3. Another great post, Jim. I’ve been a bit caught up in the mass producton mentality recently, and posts like this (and an awesome workshop with Donald Maass last night) make me step back and want to make my work better before simply releasing it and moving on to the next “product.” I’d say I have that sucked-inside-the-book experience in one out of ten books I read. The rest are good, usually, but I’ll forget them in a few weeks. I fear too many authors are settling for the good story in order to get it out there faster, and readers are lowering their standards to accomodate them. Both will be satisfied, the way you’re satisfied after a good burger and fries. I’d like to deliver the steak. Thanks again for all you do.

    • Watch out for that Maass fellow, Ron. He’ll set you on fire.

      Another old saying comes to mind, Let your reach exceed your grasp. Each time we do that, our grasp extends, too. And it shows in our writing.

  4. “There is crying need for books that elevate the soul.” That’s what I search for in every book I read. It good to know someone else thinks that’s important. Thank you for saying so.

    • Thanks, Eve. I always hearken back to something John Gardner said about “bad art” which is just “staring, because it is fashionable, into the abyss.” Abyss-staring-into is easy. What we need is art telling us what to do about it.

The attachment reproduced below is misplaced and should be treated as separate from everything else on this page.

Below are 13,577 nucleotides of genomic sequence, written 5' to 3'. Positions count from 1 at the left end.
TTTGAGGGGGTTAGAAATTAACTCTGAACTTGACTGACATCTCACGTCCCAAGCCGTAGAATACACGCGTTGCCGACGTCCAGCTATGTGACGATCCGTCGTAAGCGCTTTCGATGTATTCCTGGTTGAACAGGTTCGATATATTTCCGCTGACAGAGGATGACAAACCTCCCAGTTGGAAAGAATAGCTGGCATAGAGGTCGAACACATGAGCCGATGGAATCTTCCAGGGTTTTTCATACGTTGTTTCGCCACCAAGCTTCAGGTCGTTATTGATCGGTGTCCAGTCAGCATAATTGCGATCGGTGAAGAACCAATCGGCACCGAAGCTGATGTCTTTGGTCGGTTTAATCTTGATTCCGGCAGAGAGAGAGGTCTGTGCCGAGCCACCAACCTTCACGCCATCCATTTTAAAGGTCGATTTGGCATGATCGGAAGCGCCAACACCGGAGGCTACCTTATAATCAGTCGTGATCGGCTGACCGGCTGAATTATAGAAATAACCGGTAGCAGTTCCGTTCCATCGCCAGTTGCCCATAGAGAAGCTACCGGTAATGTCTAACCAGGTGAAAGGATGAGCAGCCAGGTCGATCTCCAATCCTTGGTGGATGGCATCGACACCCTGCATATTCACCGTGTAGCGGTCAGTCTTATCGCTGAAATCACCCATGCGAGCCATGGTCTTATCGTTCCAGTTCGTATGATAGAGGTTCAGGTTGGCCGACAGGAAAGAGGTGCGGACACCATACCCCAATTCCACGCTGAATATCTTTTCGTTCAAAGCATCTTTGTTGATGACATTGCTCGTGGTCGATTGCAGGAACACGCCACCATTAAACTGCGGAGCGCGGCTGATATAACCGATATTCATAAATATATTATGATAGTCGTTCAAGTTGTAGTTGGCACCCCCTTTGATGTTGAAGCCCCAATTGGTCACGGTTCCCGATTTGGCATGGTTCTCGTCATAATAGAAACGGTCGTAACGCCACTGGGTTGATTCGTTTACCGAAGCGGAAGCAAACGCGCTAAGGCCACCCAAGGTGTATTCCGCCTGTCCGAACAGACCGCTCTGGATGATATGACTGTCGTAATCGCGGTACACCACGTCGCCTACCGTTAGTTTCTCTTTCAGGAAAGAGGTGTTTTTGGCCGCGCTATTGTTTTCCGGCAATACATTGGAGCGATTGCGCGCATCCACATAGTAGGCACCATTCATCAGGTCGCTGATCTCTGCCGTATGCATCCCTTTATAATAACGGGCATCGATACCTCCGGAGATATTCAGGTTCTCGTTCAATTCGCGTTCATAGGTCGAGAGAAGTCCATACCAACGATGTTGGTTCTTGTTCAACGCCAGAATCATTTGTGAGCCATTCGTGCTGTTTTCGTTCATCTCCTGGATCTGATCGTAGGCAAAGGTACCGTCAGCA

5. I love that quote that goes something like this: “Entertain. If you want to send a message, use Western Union.”

    I definitely have things I wish to say through my work, but I never forget that bit of advice: Entertain first!

    Thanks again for another wonderful post, Jim. (And thank you for writing Plot & Structure, without which I wouldn’t be selling books today.)

    • That Western Union quote has been attributed to Frank Capra and Sam Goldwyn. It sounds more like Goldwyn to me. It sounds most of all like Capra’s boss at Columbia, Harry Cohn. But I haven’t confirmed he said it yet.

      Thanks for the kind word about P & S, Nat.